Masego Mogwera

 Just like Motshwarakgole, the then president of BOFEPUSU was influential in the

strategic planning of the strike. She was also often referred to as the voice of reason on key matters during the strike and often provided wise counsel to the federation’s young Turks. Along with Motshwarakgole, they influenced the workers to stop the strike arguing that it was not sustainable for numerous reasons.  The move earned them enemies (among striking civil servants). There was the swirling opinion that the duo (Motshwarakgole and Mogwera) were ‘bought’ by the government to influence workers to stop the strike.

Festinah Bakwena

The then Directorate of Public Service Management (DPSM) director, Bakwena was at the centre of the government’s decision to fire about 3,000 health workers. The essential service workers had ignored a court order to return to work. Unions later demanded their reinstatement, but the government said that it will only consider them if they applied for their jobs again. A majority of them have since been reinstated.

Andrew Motsamai

Motsamai, who was BOFEPUSU secretary-general at the time, played a critical role in the administrative marshalling of the strike. By then BOFEPUSU was still a relatively new body and was not as wealthy as present times. It was also the first time that the country’s trade unions had engaged in a prolonged strike. He was able to bring the workers together to rally behind the strike as well as frequently attend court proceedings against the government. Motsamai also became a regular feature in the private media as he sought to diffuse the government’s intensive public relations exercise.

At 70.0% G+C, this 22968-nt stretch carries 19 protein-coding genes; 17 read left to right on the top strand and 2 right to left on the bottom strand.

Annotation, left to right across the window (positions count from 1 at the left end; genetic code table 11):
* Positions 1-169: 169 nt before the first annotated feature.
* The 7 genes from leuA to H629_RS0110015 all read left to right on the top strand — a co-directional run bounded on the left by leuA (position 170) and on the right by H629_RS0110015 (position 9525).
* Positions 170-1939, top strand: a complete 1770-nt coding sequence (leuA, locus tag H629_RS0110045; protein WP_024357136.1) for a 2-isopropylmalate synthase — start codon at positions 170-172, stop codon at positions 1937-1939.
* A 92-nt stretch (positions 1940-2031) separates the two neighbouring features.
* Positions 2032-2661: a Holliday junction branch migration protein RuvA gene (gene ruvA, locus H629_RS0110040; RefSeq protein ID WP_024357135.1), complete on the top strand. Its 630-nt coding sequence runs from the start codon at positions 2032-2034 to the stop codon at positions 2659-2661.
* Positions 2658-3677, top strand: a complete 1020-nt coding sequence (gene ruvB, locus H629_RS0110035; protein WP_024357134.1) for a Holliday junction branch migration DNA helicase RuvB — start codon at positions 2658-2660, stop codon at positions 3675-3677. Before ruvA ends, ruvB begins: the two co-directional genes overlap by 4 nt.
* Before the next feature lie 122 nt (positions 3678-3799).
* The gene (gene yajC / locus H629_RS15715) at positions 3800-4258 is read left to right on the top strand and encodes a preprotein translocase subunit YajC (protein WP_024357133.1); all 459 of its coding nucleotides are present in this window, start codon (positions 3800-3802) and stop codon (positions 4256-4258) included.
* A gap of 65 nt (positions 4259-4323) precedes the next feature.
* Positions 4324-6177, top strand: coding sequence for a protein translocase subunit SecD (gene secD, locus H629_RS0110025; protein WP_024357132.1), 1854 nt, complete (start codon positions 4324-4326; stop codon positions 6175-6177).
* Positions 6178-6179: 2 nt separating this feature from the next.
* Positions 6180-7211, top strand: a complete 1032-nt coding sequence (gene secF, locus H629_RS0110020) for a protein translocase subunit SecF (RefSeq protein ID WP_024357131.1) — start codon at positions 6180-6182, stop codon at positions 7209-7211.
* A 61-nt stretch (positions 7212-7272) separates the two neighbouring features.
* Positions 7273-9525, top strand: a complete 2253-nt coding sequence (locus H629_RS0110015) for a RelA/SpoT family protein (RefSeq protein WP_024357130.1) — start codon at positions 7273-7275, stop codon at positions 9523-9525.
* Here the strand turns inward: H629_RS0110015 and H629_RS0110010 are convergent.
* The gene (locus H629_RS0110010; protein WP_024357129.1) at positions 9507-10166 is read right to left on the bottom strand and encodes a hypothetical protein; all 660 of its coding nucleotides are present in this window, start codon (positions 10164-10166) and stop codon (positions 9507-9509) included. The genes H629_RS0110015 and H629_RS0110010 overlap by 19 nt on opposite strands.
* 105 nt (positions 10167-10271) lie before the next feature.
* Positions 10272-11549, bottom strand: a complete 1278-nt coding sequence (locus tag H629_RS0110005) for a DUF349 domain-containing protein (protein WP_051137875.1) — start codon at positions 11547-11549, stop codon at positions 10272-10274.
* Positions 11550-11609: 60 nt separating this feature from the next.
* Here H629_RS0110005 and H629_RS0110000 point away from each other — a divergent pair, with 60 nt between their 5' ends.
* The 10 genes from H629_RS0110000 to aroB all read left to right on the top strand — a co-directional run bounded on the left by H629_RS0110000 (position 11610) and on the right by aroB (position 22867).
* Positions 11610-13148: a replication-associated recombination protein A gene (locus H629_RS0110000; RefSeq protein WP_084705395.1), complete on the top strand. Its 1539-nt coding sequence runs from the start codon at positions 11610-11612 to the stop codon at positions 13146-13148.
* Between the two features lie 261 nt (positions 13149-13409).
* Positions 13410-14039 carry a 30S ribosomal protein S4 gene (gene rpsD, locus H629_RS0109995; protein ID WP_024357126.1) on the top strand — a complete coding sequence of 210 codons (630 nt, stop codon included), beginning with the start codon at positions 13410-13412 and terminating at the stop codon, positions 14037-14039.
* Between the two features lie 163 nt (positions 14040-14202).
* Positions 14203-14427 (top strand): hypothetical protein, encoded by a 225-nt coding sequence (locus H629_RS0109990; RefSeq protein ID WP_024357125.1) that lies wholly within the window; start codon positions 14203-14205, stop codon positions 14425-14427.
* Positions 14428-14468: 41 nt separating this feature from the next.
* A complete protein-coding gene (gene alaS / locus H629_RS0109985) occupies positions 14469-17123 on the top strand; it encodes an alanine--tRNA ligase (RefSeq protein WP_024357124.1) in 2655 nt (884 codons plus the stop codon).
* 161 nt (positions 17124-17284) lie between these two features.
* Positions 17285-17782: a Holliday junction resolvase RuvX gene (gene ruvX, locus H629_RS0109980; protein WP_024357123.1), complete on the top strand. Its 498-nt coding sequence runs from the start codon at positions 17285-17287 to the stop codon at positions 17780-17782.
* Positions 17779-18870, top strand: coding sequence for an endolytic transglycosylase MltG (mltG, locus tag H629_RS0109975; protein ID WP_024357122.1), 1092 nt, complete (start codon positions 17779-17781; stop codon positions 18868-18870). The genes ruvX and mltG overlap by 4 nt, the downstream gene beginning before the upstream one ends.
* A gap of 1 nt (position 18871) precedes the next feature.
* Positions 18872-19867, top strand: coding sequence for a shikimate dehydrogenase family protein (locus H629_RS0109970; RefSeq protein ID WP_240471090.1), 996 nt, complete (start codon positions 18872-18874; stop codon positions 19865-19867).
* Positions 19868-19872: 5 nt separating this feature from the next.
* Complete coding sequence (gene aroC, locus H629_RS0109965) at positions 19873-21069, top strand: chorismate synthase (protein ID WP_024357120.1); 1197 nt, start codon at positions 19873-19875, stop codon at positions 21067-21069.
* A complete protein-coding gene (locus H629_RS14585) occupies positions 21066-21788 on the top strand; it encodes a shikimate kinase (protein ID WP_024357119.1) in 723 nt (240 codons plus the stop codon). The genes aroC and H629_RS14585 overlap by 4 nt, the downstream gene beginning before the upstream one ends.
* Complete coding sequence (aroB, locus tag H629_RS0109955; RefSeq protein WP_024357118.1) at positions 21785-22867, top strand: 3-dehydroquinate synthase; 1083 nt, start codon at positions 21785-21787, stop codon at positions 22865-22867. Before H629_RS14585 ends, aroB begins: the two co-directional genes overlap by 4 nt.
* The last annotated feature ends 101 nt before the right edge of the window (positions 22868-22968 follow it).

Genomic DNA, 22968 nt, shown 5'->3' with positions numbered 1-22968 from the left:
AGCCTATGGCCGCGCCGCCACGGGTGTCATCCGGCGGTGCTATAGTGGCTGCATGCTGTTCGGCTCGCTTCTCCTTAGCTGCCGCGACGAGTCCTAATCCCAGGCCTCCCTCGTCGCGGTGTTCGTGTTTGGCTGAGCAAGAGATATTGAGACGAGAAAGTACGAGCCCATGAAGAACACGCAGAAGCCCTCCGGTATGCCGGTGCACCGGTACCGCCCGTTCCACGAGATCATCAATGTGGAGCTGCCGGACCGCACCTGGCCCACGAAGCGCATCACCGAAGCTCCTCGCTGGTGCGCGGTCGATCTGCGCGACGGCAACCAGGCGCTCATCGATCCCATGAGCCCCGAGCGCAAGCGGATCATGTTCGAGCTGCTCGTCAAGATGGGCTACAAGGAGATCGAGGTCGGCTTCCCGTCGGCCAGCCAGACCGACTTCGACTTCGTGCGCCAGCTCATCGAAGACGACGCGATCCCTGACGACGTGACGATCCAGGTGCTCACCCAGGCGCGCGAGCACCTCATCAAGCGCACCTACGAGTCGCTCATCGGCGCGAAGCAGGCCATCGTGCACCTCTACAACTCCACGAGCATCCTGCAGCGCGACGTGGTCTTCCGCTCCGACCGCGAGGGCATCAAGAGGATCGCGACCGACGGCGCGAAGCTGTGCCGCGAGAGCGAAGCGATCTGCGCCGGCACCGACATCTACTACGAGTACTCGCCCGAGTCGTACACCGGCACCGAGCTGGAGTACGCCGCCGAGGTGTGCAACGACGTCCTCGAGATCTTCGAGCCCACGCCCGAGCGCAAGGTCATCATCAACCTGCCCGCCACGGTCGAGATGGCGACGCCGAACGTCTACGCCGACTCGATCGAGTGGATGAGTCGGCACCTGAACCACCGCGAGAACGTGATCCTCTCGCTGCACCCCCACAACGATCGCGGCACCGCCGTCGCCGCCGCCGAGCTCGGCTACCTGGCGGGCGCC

Justice Tebogo Maruping

A few days after the strike Maruping made a provisional court order declaring that it was illegal for essential service workers to strike. The order would later be made final. Maruping’s ruling heightened the already strained relationship between the government and BOFEPUSU. The federation dismissed the order saying that the strike was a matter of labour, not morals.

Tobokani Rari

Rari was among those who traversed the length and breadth of the country communicating important messages about the strike and trying to build its momentum. Rari, who had just ascended to the position of Botswana Secondary Teachers Union (BOSETU a strong affiliate of BOFEPUSU) secretary-general was among those who defied calls that government trade union leaders and workers should not take part in political activism. He attended several opposition rallies and was among those who influenced the striking workers to shift their focus from demanding the 16% pay hike to a regime change (removing the BDP at the 2014 General Election).

Goretetse Kekgonegile

The then BOFEPUSU publicity secretary operated like a well-oiled propaganda machine during the strike. He was instrumental in the union’s information against the government. This helped maintain the momentum of the strike.

John SeakgosingSeakgosing was the then Minister of Health and Wellness. He was among the key government officials who traversed the length and breadth of the country defending the government’s position not to increase salaries of public sector trade unionists. Often he lambasted essential service workers for being unreasonable by taking part in the strike. He was the first person to issue a warning saying that doctors and nurses who have traded their stethoscopes for placards will be dismissed if they do not return to work.